My task is to calculate $$\int_{\partial B_{3/2}(1)} \frac{z^7 + 1}{z^2(z^4 + 1)}dz$$ using the Cauchy integral formula. My question is: Is there a simple trick or do I have to perform a partial fraction decomposition?


A partial fraction decomposition is not necessary.

The function \begin{align*} f(z)=\frac{z^7 + 1}{z^2(z^4 + 1)} \end{align*} has a double pole at $z=0$ and simple poles at $z\in\left\{e^{\frac{\pi i}{4}},e^{-\frac{\pi i}{4}},e^{\frac{3\pi i}{4}},e^{-\frac{3\pi i}{4}}\right\}$. The contour of integration $\partial B_{3/2}(1)$ is a circle with center $(1,0)$ and radius $\frac{3}{2}$. It encloses precisely the poles at $0,e^{\frac{\pi i}{4}},e^{-\frac{\pi i}{4}}$.

We obtain \begin{align*} \int_{\partial B_{3/2}(1)} \frac{z^7 + 1}{z^2(z^4 + 1)}dz&=\int_{\partial B_{3/2}(1)}f(z)dz\\ &=2\pi i\left(\operatorname{res}\left(f,0\right) +\operatorname{res}\left(f,e^{\frac{3\pi i}{4}}\right) +\operatorname{res}\left(f,e^{-\frac{\pi i}{4}}\right)\right)\\ &=2\pi i\left(0+\frac{1}{4}\left(e^{\frac{3\pi i}{4}}+i\right)+\frac{1}{4}\left(-e^{\frac{\pi i}{4}}-i\right)\right)\\ &=2\pi i\left(-\frac{1}{2\sqrt{2}}\right)\\ &=-\frac{\pi i}{\sqrt{2}} \end{align*}

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  • $\begingroup$ Excuse my question. Is "$\partial B_{3/2}(1)$ is a circle with center $(1,0)$ and radius $\frac{3}{2}$" standard notation? $\endgroup$ – cgiovanardi Apr 1 '17 at 23:43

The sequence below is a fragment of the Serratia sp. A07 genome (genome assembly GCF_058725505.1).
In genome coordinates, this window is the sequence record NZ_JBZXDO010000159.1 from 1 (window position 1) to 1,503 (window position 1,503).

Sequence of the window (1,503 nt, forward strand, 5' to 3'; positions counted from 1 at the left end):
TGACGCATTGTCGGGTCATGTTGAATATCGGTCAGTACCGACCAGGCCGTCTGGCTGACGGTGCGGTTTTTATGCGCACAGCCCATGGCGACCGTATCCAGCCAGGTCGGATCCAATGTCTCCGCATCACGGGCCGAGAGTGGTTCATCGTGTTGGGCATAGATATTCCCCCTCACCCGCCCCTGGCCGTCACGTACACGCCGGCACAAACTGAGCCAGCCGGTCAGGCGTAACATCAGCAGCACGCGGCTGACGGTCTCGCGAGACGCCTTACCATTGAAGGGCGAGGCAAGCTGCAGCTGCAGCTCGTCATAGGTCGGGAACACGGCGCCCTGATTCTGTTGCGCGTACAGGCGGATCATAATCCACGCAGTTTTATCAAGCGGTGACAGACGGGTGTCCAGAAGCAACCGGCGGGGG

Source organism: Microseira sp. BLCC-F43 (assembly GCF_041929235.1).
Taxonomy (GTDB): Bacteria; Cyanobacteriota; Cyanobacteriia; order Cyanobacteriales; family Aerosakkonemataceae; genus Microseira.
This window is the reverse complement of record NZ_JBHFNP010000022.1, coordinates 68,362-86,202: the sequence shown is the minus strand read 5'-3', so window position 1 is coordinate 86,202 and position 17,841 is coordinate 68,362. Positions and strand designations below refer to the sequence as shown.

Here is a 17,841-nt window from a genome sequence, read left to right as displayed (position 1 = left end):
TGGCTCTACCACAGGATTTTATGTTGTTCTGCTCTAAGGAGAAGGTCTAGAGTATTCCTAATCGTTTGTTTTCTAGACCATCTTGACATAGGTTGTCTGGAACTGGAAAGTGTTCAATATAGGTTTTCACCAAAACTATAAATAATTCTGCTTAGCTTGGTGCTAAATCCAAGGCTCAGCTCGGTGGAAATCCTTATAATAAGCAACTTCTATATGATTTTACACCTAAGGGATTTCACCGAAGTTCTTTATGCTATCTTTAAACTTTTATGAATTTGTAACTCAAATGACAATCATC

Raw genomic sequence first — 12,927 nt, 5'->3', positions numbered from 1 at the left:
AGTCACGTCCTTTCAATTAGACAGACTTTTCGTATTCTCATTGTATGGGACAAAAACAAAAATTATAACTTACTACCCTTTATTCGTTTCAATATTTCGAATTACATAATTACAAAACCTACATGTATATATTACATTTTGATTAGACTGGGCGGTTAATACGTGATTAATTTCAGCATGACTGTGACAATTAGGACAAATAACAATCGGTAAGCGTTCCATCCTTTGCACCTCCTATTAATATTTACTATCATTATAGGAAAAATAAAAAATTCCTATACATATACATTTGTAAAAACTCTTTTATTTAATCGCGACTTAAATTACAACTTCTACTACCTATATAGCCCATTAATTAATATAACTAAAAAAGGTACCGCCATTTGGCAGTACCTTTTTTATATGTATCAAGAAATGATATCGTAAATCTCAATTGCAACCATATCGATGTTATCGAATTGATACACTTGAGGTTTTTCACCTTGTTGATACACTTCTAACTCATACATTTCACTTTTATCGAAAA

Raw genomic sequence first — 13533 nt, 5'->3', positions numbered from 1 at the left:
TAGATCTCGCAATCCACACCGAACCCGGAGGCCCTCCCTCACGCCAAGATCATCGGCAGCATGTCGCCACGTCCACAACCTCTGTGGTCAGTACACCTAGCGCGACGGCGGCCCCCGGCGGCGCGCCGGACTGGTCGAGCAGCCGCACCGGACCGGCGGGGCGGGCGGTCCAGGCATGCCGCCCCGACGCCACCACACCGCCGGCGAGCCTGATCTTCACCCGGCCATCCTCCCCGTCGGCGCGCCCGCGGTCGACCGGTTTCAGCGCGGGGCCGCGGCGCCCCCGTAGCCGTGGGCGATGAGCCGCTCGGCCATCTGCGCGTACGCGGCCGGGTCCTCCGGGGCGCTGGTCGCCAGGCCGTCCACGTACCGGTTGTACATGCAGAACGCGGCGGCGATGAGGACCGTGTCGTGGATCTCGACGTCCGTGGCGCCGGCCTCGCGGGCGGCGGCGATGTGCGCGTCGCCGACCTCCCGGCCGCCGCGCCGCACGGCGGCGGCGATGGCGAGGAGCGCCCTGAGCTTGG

• $\begingroup$ @cgiovanardi: Yes, this notation is quite common. $\endgroup$ – Markus Scheuer Apr 2 '17 at 3:54
  • $\begingroup$ I am very sorry, but we did not cover residue calculus yet. I am aware that it is much more easier if we could apply this ;) still nice answer thanks! $\endgroup$ – TheGeekGreek Apr 2 '17 at 21:41
  • $\begingroup$ @TheGeekGreek: You're welcome! You might also note the structural similarity between the residue calculus and the answer given by Mahmoud Hassan. $\endgroup$ – Markus Scheuer Apr 2 '17 at 21:50

Yes there is a trick you don't have to use partial fraction decomposition

Note that the degree of nomenator is higher than the degree of the denomenator.

We use partial fraction usually when the degree of the nomenator is lower than the degree of the


I prefer solving this using another method than using partial fraction .

I wll denote $|z-1|=\frac{3}{2}$ as $C$

The trick is to devide the circle to three parts $C_1$ and $C_2$ and $C_3$

Where $0$ is inside $C_1$ and $e^{\frac{\pi i}{4}}$ is inside $C_2$ and $e^{\frac{-\pi i}{4}}$ is inside $C_3$ \begin{align*} \int_{C} \frac{z^7 + 1}{z^2(z^4 + 1)}dz&=\int_{C}\frac{z^7 + 1}{z^2(z^4 + 1)}dz + 0\ \\ &=\int_{C} \frac{z^7 + 1}{z^2(z^4 + 1)}dz \ + \ \int_{\gamma} \frac{z^7 + 1}{z^2(z^4 + 1)}dz \ + \int_{-\gamma} \frac{z^7 + 1}{z^2(z^4 + 1)}dz\\ &+\int_{\beta} \frac{z^7 + 1}{z^2(z^4 + 1)}dz \ + \ \int_{-\beta} \frac{z^7 + 1}{z^2(z^4 + 1)}dz \\ &=\int_{C_1} \frac{z^7 + 1}{z^2(z^4 + 1)}dz \ + \ \int_{C_2} \frac{z^7 + 1}{z^2(z^4 + 1)}dz \ + \ \int_{C_3} \frac{z^7 + 1}{z^2(z^4 + 1)}dz \\ \end{align*}

Now you can apply Cauchy integral formula For $C_1$

$$\int_{C_1} \frac{f}{z^2}dz = 2\pi i f(0)$$

Where $f=\frac{z^7 + 1}{(z^4 + 1)}$

And for $C_2$

$$\int_{C_2} \frac{f}{(z-e^{\frac{\pi i}{4}})}dz = 2\pi i f(e^{\frac{\pi i}{4}})$$

Wher $f=\frac{z^7 + 1}{z^2(z-e^{\frac{-\pi i}{4}})(z-e^{\frac{3\pi i}{4}})(z-e^{\frac{-3\pi i}{4}})}$

Similarly for $C_3$.

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